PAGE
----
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Fri, 02 Jun 2023
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Bizarre Burglar Sneaks into Woman's Bed and Strikes Up Conversation... at 5 a.m.

Florida police are looking for a man they say has been creeping into women's bedrooms for a late night chat.

The burglar has broken into numerous homes in nearby apartment complexes, crawling into residents' beds and starting up a casual conversation.
© Orlando Police
Sought: Florida police are looking for a man they say has been creeping into women's bedrooms for a late night chat
Victims say he takes nothing, but the frightened women are worried he might become more brazen as time goes on.

'He just walked in and laid in bed with me and started talking to me and having a normal conversation with me, like (it was) nothing,' said one victim to WFTV.

She agreed to speak to the newstation on condition of anonymity.

Green Light

Broke California OKs Funding for High-Speed Rail Line

© The Associated Press/Rich Pedroncelli
Gov. Jerry Brown, left, Senate President Pro Tem Darrell Steinberg, D-Sacramento, center, and Sen. Mark Leno, D-San Francisco, chair of the Senate Budget Committee smile for the camera after the Senate approved funding for a high-speed rail system at the Capitol in Sacramento, Calif., Friday, July 6, 2012.
California lawmakers gave the green light to start building the nation's first dedicated high-speed rail line, a multibillion dollar project that will eventually link Los Angeles and San Francisco.

The move marked major political victories for Democratic Gov. Jerry Brown and the Obama administration. Both have promoted bullet trains as job generators and clean transportation alternatives.

In a narrow 21-16 party-line vote that involved intense lobbying by the governor, legislative leaders and labor groups, the state Senate approved the measure marking the launch of California's ambitious bullet train, which has spent years in the planning stages.

"The Legislature took bold action today that gets Californians back to work and puts California out in front once again," Brown said.

Brown pushed for the massive infrastructure project to accommodate expected growth in the nation's most populous state, which now has 37 million people. State and federal officials also said high-speed rail would create jobs.

"No economy can grow faster than its transportation network allows," U.S. Transportation Secretary Ray LaHood said in a statement. "With highways between California cities congested and airspace at a premium, Californians desperately need an alternative."


Natalie Wood's Death No Longer 'Accident'

Natalie Wood
© unknown
Natalie Wood
U.S. actress Natalie Wood's drowning 30-plus years ago has been changed from "accidental" to "undetermined" on her death certificate, members of her family say.

The entertainment news Web site TMZ reported Friday its law enforcement sources say the Los Angeles County coroner filed documents making the change late last month and members of Wood's family told it county sheriff's deputies paid them a visit to inform them of the change.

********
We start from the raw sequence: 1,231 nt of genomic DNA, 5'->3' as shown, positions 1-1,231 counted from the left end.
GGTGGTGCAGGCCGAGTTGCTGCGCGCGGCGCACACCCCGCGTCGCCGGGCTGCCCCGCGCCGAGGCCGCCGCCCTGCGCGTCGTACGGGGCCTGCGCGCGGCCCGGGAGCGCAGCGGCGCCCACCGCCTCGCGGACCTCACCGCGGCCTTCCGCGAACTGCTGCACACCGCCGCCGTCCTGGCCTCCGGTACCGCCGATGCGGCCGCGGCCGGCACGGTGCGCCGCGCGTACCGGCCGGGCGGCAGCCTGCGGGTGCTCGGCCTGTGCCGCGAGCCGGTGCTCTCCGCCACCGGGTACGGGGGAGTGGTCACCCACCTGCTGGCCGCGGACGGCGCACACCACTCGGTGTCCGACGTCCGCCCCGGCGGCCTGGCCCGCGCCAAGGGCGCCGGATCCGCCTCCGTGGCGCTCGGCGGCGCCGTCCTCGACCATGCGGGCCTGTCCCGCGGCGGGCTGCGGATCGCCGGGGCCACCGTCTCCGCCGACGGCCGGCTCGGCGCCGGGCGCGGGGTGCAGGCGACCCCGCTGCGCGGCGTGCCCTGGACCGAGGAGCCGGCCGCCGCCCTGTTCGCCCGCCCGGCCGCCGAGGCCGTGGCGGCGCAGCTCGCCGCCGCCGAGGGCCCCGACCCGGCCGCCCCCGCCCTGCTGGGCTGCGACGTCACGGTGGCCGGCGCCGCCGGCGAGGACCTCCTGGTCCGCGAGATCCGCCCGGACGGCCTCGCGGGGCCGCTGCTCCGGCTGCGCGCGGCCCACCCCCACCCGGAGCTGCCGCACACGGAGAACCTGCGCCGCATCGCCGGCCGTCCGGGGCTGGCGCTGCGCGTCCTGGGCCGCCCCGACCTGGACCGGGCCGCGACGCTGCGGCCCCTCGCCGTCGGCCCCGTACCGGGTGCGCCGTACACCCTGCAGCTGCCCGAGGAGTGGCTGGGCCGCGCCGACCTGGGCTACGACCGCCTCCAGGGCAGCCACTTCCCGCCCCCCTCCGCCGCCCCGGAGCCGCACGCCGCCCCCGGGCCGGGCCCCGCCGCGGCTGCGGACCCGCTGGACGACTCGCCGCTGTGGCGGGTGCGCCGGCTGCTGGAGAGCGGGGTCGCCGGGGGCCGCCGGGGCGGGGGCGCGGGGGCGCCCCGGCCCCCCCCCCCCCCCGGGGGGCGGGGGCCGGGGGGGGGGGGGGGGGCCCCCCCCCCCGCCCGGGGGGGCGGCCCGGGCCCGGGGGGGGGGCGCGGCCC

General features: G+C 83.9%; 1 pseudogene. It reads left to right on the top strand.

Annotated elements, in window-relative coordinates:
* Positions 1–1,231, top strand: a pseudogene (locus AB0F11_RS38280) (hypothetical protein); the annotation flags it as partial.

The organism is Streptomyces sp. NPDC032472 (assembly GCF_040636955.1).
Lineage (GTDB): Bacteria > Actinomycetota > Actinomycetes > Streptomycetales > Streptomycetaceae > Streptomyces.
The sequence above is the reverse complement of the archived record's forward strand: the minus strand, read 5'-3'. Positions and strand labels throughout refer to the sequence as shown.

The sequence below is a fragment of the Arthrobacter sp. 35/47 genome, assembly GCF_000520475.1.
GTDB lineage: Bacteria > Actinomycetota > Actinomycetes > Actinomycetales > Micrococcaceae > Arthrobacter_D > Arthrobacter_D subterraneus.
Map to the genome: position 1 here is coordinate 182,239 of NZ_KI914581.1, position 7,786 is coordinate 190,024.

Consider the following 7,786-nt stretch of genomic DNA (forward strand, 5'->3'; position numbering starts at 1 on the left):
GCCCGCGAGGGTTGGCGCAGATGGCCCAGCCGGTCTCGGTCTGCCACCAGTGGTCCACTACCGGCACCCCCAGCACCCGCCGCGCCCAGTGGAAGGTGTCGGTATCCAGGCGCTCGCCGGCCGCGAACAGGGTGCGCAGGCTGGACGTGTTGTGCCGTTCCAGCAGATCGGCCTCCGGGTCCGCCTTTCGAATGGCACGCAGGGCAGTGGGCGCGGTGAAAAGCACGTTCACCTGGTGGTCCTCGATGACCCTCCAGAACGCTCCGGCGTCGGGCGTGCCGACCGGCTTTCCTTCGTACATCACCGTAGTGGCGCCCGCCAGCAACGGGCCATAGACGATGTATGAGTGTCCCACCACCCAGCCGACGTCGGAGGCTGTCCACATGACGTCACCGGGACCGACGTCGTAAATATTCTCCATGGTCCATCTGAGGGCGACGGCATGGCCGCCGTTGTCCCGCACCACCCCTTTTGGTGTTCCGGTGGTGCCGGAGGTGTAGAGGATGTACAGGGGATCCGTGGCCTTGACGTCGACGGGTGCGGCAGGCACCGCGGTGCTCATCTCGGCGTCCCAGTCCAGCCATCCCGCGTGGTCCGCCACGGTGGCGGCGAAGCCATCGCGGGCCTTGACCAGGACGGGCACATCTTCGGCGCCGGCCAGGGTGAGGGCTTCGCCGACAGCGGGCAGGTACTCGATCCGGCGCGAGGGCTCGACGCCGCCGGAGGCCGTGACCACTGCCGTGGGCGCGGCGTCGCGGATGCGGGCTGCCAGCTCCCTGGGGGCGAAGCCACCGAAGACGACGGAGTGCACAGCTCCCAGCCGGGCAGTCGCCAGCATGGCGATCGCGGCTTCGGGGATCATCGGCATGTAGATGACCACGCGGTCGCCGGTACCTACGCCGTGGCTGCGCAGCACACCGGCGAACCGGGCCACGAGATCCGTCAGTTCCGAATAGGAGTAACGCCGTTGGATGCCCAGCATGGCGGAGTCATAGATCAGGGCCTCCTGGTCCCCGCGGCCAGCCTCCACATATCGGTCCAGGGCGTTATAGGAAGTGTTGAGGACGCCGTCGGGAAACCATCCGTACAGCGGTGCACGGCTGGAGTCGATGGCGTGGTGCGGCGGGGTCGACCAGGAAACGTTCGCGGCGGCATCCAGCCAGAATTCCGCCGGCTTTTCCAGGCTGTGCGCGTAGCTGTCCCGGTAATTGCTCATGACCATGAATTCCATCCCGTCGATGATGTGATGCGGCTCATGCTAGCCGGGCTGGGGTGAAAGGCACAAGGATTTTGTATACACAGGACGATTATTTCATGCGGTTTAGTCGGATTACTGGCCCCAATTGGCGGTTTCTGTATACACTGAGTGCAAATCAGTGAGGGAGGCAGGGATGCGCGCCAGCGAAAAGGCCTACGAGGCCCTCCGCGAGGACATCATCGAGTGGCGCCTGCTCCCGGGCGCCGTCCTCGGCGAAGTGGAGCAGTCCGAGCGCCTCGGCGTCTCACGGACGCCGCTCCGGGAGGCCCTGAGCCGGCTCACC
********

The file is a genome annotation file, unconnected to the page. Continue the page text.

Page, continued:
Sheriff's investigators have reopened the investigation into the death of Wood, who was 43 and married to actor Robert Wagner when she fell off a boat anchored off Catalina Island in November 1981 and drowned, TMZ said. There had been a party aboard the boat earlier. Actor Christopher Walken also was on the boat that night.

The relatives detectives told them the change was made, in part, because some of the bruises on Wood's body were inconsistent with death by drowning, TMZ said. The family members also said authorities can't prove definitively whether Wood died accidentally or was the victim of foul play, though they were told she definitely drowned.


People Power! Major Rent Strike Against Millionaire Slumlord Catches Fire in Brooklyn

renter strike brooklyn
© Diego Ibanez
Tenant Sara Lopez marches on Thursday
As foreclosures continue to put historic pressure on the nation's rental market, slumlords now have more opportunity than ever to prey on the most vulnerable of tenants.

The electrical box in the basement of multifamily brownstone on 46th Street in Sunset Park, Brooklyn, looks like a middle-school science fair project gone horribly wrong. The door to the box is ajar and a cheap plastic fan, positioned only inches from the fuses, desperately tries to keep the wiring from catching fire when it sparks and overheats, plunging the building's 51 apartments into darkness and threatening to set the entire structure ablaze.

"Last night was so bad, the lights were going on and off every ten minutes," said 20-year-old Riccey Trelles, a recent college graduate who lives with her family on the first floor. "It was pitch-black; I couldn't see the person across from me."

Despite the darkness, Trelles was up until almost two a.m. making posters and banners for the following day's protest to expose her building's slumlord, Orazio Petito, and implore city officials to intervene in a case of housing violations that tenants are now describing as human rights abuses.